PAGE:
Sarah Josepha Hale Collection
Sarah Josepha Buell Hale (1788-1879) was a major literary figure of the 19th century. Born in New Hampshire, she was educated at home and by her mother and brother, Horatio. She married a young lawyer, David Hale, who died in 1822. As a result she had to find a way to support herself and her five children. She utilized her literary skills and published a collection of poems with mild success followed by her first novel entitled Northwood in 1827. Northwood advocated the repatriation of slaves to Africa by means of Liberia and called for New England style morality throughout the nation. In 1828 she began editing The Ladies’ Magazine of Boston, the first magazine for women to be edited by a woman. It had its financial difficulties and was united with Godey’s Lady’s Book (the majorly influential women’s magazine of the 19th century) in 1837. Godey’s was based in Philadelphia and she eventually she moved to Philadelphia from Boston to become more involved in her editorship of the magazine. These magazines acted as her platform to promote her moral agendas. She was a major proponent of equal education for women; however she was not a suffragist. She pushed for men and women to remain within their god-given spheres and believed women needed education to be better moral upholders of the home. Aside from being the editor of Godey’s Lady’s Book, she wrote many books and poems while lobbying for educational and social reform. Hale is also the author of Mary had a Little Lamb and the main person responsible for making Thanksgiving a national holiday (it was previously only celebrated in her native New England). Hale died in 1879 and was survived by four children (her oldest son died in 1839).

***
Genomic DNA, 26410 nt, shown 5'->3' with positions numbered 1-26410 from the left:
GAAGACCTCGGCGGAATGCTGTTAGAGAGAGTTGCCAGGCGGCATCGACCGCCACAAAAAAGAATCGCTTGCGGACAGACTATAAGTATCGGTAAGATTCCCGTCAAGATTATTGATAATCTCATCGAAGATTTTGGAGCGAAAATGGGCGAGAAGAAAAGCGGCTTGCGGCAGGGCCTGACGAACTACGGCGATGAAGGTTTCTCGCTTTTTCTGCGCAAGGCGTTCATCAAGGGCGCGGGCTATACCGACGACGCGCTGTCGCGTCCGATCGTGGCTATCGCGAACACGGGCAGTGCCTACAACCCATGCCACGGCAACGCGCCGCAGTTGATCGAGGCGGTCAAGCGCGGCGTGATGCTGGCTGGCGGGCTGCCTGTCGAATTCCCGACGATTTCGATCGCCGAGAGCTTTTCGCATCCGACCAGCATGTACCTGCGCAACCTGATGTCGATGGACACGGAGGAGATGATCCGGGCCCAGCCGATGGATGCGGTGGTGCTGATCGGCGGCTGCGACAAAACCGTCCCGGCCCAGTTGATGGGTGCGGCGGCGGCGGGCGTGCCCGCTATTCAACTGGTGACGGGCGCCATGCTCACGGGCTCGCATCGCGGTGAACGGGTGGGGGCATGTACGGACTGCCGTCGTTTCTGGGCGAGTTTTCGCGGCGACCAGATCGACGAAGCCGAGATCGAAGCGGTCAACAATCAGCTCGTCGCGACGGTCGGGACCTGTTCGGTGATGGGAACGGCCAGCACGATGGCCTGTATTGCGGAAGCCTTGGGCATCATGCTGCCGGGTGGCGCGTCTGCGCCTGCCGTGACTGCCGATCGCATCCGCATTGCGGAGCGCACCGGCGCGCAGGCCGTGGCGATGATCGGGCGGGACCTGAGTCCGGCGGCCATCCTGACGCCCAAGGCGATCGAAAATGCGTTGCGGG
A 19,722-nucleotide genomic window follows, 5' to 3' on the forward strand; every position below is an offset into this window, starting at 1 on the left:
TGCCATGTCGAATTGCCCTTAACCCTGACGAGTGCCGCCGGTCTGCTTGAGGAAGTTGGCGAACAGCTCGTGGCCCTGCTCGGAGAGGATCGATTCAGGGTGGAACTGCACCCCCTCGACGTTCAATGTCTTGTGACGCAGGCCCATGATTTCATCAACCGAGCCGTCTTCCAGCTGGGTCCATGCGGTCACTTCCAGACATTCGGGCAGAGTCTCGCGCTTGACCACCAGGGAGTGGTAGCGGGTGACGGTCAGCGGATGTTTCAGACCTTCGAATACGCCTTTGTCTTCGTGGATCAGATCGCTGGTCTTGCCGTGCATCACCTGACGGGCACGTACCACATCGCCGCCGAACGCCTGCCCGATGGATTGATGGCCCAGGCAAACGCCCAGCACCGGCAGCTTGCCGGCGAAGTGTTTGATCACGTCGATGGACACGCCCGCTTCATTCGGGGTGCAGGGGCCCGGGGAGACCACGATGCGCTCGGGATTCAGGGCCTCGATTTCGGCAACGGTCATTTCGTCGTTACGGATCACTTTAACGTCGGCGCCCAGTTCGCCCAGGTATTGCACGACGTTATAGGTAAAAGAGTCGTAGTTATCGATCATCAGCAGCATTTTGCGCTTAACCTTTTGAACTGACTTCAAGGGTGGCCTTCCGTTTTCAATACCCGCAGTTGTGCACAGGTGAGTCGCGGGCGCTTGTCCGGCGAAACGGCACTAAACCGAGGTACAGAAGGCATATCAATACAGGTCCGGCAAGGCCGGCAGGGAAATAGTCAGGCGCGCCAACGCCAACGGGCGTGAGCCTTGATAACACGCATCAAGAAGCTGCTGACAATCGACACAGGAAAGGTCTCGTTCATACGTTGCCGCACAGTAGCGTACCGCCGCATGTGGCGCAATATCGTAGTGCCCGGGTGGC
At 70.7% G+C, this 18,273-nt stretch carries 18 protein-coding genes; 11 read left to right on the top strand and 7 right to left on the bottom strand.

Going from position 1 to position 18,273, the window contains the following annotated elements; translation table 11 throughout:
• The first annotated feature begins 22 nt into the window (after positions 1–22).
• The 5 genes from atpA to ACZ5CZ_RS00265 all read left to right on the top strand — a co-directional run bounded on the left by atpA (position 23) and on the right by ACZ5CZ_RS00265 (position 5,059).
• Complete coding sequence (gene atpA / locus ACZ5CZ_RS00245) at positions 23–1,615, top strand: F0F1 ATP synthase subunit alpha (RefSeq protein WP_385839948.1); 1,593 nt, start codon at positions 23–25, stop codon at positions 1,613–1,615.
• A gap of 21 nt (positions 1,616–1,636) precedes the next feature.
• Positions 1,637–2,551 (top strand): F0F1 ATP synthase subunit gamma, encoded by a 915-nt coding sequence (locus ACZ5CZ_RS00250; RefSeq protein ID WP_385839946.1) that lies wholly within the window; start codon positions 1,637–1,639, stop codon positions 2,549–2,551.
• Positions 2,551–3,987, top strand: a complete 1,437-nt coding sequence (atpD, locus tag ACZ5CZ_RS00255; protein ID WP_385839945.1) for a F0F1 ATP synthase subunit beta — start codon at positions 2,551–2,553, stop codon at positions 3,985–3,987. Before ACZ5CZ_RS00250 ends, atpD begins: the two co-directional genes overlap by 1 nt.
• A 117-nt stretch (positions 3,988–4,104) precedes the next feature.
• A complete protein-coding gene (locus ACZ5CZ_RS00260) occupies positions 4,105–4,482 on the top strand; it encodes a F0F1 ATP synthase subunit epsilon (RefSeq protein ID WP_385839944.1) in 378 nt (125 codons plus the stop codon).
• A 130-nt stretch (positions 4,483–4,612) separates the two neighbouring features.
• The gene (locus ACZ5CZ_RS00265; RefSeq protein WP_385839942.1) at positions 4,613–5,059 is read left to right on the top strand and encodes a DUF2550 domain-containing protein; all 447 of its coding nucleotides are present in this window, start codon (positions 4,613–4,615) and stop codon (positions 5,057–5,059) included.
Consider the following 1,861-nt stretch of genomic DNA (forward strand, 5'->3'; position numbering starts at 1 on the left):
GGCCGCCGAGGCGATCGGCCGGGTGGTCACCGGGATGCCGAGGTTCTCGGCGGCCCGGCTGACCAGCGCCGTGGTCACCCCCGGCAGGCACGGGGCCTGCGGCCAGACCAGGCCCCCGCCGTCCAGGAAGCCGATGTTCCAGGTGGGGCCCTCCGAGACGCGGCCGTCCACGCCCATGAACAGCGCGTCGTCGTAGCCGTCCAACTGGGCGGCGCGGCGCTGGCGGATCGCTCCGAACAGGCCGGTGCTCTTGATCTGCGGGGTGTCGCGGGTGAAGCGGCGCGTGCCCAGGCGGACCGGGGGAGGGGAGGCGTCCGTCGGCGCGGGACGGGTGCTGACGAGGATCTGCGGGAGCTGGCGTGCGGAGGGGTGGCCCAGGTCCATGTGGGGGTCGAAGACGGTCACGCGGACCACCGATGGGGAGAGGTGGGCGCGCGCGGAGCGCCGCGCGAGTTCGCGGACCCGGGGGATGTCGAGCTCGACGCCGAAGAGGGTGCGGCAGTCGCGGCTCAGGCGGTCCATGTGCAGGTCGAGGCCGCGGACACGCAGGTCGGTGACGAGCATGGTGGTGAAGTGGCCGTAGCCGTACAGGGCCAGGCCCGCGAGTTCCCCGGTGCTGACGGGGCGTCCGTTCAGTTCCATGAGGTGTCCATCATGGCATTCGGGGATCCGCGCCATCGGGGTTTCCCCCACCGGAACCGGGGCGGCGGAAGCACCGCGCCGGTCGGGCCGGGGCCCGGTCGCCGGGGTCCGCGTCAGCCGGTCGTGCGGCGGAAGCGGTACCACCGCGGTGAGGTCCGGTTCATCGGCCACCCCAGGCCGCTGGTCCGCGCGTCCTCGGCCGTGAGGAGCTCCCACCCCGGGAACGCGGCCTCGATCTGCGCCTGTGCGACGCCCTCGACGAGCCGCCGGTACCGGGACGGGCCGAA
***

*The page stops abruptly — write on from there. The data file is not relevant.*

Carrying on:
This collection of letters contains the correspondence of Sarah Josepha Buell Hale. It contains letters relating to both her professional and personal life and spans a 43 year period. It also contains a small number of letters between her close relatives.